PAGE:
Something Practical – On Pesach cleaning
I’m sure it’s not cool to say it, but no, I don’t hate Pesach cleaning. This is not because I’m male and have spent my life watching others do the work. I wasn’t brought up that way and am happy to get my hands dirty, wrinkled with hot water, in short anything except burnt (again) by the boiling water used in kashering the cutlery.
There are two reasons why I actually like Pesach cleaning, at least much of the time. I’m not suggesting it’s the most important aspect of the festival or that it should become a form of slavery to every speck and spot which, unlikely as it may seem, could just possibly be a time-hardened crumb from some long forgotten slice of toast. (For the due processes of Pesach cleaning and kashering please see the relevant sections of The Pesach Companion which we hope to scan and attach tomorrow).
The first reason is that there is no learning like doing. I think I know why I know what to do at Pesach. My grandmother grew up in a devoted rabbinical household. She was by all accounts a brilliant cook; not just her recipes but her understanding of how a Jewish kitchen works must have come from observing her parents. My father learnt from her, especially from the war years in Palestine when she eked out a living for the family by providing rooms and meals for British officers stationed in Jerusalem. I in turn would watch my father and mother. This was our best companionship, dipping the cutlery in boiling water, making the bottom of the old pots gleam. We laughed, we felt close and we made the kitchen kosher. It’s not just that what we don’t do, we can’t teach. It’s that we lose the bond of generations, or of friendships, which are often sealed most deeply over the most basic matters, the sink, the stove and the spoons.
The second reason is about mess. All year stuff accumulates which one never quite musters the will to throw into the recycling bin. All year the shelves and corners fill. It is a strange joy to clear them out, to strip them bare, and to watch the steam rise from the hot water as it penetrates and cleanses every nook. And this itself becomes an important principle for the Seder; we regroup around the base of things, around the basis of our values.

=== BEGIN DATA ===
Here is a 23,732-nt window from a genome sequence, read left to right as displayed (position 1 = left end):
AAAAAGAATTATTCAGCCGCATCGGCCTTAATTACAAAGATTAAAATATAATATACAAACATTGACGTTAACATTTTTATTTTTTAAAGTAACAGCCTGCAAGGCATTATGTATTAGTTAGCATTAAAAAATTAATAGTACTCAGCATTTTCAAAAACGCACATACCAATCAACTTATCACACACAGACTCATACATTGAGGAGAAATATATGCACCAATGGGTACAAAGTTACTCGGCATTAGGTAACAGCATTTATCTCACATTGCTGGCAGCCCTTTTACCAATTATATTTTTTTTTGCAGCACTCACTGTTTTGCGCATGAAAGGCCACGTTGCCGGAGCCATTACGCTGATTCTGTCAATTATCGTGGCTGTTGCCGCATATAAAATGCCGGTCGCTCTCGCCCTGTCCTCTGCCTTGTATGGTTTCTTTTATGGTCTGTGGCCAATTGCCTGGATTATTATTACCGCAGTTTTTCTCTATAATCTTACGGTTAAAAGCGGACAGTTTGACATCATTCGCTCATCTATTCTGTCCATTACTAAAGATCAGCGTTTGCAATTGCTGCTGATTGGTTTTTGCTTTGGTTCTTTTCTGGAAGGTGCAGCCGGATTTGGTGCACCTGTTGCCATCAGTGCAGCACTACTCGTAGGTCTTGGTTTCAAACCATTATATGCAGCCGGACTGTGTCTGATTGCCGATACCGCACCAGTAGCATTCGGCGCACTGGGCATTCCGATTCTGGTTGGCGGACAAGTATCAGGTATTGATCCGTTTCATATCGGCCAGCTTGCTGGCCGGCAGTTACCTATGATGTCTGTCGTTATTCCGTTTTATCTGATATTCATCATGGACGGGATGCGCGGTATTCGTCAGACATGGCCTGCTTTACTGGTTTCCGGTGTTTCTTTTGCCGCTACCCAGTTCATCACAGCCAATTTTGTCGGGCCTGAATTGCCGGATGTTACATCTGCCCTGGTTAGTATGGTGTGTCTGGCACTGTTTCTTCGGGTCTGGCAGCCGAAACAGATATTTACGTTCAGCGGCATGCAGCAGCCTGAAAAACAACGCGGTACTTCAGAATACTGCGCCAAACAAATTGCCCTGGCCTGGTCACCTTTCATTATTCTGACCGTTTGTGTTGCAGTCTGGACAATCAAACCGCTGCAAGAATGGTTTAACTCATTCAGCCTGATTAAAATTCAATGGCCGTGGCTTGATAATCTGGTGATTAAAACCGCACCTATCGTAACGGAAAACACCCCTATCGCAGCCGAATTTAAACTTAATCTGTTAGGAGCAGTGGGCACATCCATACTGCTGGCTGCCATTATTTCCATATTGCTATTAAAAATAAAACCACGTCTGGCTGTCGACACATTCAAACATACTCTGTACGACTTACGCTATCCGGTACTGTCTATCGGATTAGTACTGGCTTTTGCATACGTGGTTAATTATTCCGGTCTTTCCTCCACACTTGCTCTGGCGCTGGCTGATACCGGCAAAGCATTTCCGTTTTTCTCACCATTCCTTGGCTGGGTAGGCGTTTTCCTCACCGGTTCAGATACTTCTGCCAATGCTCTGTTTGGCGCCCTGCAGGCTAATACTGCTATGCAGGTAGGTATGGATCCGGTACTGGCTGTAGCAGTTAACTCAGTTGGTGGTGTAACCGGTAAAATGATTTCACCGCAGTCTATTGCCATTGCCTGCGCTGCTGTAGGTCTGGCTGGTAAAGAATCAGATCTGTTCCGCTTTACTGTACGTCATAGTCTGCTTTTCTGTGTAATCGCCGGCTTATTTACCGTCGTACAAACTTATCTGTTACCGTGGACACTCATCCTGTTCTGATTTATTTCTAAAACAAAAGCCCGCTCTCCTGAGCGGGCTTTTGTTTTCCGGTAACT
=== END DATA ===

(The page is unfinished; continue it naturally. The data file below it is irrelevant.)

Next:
Something about the Haggadah – on the story
As we simplify and reorganise our home, so we clarify to ourselves what really matters. We do so by telling the story of the Haggadah. We can shorten it (for the children, or for anyone who is unwell) or we can lengthen it (‘the more the better’ the Haggadah itself enjoins us). But we have to tell the story of the Exodus on Seder night. We must begin at the beginning and travel in the right direction, me’avdut lecherut, from slavery to freedom. Why is this story the story, the essential narrative of Judaism itself?
I often think of the moment right at the opening of the Book of Exodus when Pharaoh addresses his fellow Egyptians: ‘Look’, he says, ‘The Children of Israel are a nation’ before warning them that these foreigners now constitute a threat. It’s the first time anywhere that we are defined in such terms. We’re no longer just a family, but a people, a nation. This moment is therefore the start of our national history, the very moment we become slaves. Why? Why not begin with conquest and glory, or at least when God gave us the Ten Commandments?
I believe the answer takes us to the very essence of being Jewish. The first and defining experience of our people is the struggle for equality, dignity and justice. Time and again the Torah takes us back to this touchstone of our values. Shabbat, Judaism’s single most important institution, is not about remembering the creation, but also zecher le’yetziat Mitzrayim, in memory of going out of Egypt. For what would make a person value rest, free time and autonomy more than awareness of what it’s like to be a slave? Likewise, the memory of slavery is at the heart of Judaism’s concern with justice: ‘Don’t oppress the stranger’ we are taught, ‘because you’ve known what an outsider’s life is like’. ‘Don’t take a widow’s garment as a pledge…But remember that you were slaves in Egypt’.
We tell the story of the Exodus both to confirm our historical identity and continuity and to affirm our moral identity as Jews.
Dignity, justice, freedom, hope and faith: as we clean our kitchens and make them shine, we recall our essential values so that they should glow in our lives.